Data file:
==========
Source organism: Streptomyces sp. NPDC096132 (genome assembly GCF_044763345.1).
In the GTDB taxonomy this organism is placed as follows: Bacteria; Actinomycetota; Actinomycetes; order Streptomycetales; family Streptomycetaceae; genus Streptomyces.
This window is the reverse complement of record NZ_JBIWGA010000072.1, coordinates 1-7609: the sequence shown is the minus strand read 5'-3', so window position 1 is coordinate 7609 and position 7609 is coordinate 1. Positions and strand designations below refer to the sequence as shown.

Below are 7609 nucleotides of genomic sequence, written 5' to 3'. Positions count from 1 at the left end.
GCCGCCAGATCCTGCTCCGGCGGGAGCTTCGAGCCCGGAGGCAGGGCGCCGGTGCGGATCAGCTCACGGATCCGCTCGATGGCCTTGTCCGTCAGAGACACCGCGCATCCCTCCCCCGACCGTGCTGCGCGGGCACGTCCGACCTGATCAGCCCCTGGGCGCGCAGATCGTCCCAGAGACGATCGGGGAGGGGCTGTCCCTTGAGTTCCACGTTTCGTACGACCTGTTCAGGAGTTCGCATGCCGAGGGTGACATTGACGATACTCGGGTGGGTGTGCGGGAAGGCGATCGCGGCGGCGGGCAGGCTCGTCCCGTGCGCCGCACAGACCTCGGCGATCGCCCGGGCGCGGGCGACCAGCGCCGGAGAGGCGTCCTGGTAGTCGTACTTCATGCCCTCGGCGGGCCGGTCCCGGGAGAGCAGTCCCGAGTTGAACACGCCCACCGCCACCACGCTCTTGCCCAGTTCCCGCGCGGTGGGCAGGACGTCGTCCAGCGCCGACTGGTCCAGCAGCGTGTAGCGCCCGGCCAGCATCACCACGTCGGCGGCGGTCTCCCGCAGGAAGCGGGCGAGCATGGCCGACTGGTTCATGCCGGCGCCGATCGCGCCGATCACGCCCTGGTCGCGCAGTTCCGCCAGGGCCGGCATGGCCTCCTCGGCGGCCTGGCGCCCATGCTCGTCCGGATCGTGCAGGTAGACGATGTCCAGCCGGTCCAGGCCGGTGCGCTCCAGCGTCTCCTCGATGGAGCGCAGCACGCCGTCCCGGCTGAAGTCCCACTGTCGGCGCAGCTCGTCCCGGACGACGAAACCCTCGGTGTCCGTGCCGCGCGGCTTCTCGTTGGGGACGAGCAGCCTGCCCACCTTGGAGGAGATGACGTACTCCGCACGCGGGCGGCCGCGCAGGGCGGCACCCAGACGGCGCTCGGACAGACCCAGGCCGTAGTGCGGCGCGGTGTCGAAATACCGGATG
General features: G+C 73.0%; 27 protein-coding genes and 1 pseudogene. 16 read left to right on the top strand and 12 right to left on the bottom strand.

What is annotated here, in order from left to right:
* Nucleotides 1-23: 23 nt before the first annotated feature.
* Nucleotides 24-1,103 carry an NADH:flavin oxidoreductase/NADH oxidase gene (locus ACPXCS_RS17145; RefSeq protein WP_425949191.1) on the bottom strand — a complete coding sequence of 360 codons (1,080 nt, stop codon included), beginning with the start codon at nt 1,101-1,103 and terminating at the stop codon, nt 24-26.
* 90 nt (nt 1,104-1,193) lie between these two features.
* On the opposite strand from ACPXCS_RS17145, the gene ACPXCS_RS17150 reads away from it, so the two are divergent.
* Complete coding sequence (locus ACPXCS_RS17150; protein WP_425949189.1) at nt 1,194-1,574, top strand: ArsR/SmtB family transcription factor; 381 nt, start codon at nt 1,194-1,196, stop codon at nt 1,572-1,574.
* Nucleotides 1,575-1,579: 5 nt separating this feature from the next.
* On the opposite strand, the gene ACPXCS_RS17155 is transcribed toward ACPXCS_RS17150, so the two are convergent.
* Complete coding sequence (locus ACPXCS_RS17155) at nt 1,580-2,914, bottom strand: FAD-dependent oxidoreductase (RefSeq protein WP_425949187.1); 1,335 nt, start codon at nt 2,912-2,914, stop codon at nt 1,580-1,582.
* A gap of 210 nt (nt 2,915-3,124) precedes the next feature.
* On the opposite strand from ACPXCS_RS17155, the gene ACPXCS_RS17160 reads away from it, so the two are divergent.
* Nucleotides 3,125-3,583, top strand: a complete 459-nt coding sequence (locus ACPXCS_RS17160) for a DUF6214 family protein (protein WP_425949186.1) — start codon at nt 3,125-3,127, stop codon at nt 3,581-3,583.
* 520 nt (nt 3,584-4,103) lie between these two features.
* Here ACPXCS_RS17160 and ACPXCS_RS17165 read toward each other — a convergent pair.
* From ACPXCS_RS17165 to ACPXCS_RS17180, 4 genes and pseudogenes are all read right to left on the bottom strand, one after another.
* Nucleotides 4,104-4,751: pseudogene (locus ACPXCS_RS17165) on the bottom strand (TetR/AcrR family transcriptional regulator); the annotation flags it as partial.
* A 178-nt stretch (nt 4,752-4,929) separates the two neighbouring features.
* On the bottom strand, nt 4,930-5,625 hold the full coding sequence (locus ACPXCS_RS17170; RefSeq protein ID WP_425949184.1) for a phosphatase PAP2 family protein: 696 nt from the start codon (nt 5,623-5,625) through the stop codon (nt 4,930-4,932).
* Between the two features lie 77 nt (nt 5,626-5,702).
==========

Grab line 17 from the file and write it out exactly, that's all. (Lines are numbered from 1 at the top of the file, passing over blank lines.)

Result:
* On the opposite strand from ACPXCS_RS17155, the gene ACPXCS_RS17160 reads away from it, so the two are divergent.